SingTel – BT

SingTel offers ‘music buffet’ to customers

Subscribers can download to heart’s content from array of 500,000 songs

Singapore Telecommunications is going all out to strike the right chord with customers.

The operator launched a new buffet-style music store yesterday with the Universal Music Group in an effort to swing subscriber votes and boost its flagging voice revenues.

‘In the past, it (the telco) used to be about carriage services – carrying voice and data from one point to another. SingTel decided two years ago that the telco of the future needs to be more than just bits and bytes,’ said SingTel chief executive Allen Lew.

Unlike previous offerings from Nokia and Sony Ericsson which are tied to specific phones, SingTel’s new Amped music service works across multiple handsets and is bundled free with three of its 3G subscription plans.

Beyond the usual talktime and mobile Internet bundles, these plans – which costs between $39 to $95 – offer subscribers the added benefit of being able to download to their hearts’ content from the firm’s new music portal.

Existing SingTel customers can opt for a separate $9.90 monthly mobile data add-on to receive the same perk. All other charges usually levied on over-the-air downloads are waived for this service.

The operator’s music repertoire is currently made up of nearly half-a-million songs from major Universal artistes such as the Black Eyed Peas, Lady Gaga and the Pussycat Dolls, as well as Asian stars Jacky Cheung and Eason Chen.

Consumers can feast on this musical buffet on both their computers and mobile phones but the majority of the downloaded tracks will expire at the end of their two-year SingTel contracts.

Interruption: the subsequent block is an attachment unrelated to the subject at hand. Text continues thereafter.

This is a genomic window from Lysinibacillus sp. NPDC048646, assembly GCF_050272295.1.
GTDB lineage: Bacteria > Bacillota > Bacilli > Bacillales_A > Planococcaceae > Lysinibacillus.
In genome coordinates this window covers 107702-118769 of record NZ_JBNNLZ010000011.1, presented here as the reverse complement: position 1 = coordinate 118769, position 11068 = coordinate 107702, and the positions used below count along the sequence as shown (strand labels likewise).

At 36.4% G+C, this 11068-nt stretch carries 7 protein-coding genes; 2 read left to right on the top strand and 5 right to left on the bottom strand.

However, customers will be allowed to keep 15 ‘DRM (digital rights management)-free’ songs every month and these can be transferred to other phones or music players, according to SingTel’s consumer chief Yuen Kuan Moon.

SingTel Amped currently works with 12 handset models from Nokia, Samsung, LG Electronics and Sony Ericsson but the compatibility list will be expanded to include the likes of HTC in the coming months, he added.

The operator may also get more labels to back the service in the near future, a move which market watchers feel is needed to guarantee its longer-term success.

‘Consumers today look for variety and choice. SingTel will need to get other music distributors and labels on board,’ said Foong King Yew, research director for carrier operations and strategies at technology analyst firm Gartner.

‘SingTel’s clearly trying to avoid the fate of a fat dumb pipe,’ added IDC Asia-Pacific research manager Aloysius Choong.

SingTel Amped is the third legitimate music service to make its Singapore debut this year, coming after Nokia Comes With Music in February and Sony Ericsson’s PlayNow Plus launch in April.

The Sony Ericsson service is also exclusive to SingTel and it is only offered alongside the purchase of the W705 Walkman handset. The Nokia offering, on the other hand, is extended to all three telcos and is bundled with seven phones.

A fourth local online music portal opened nearly a decade ago by Motorola unit Soundbuzz will be shut down next month, while Apple’s popular iTunes Music Store continues to be off-limits to Singaporeans.

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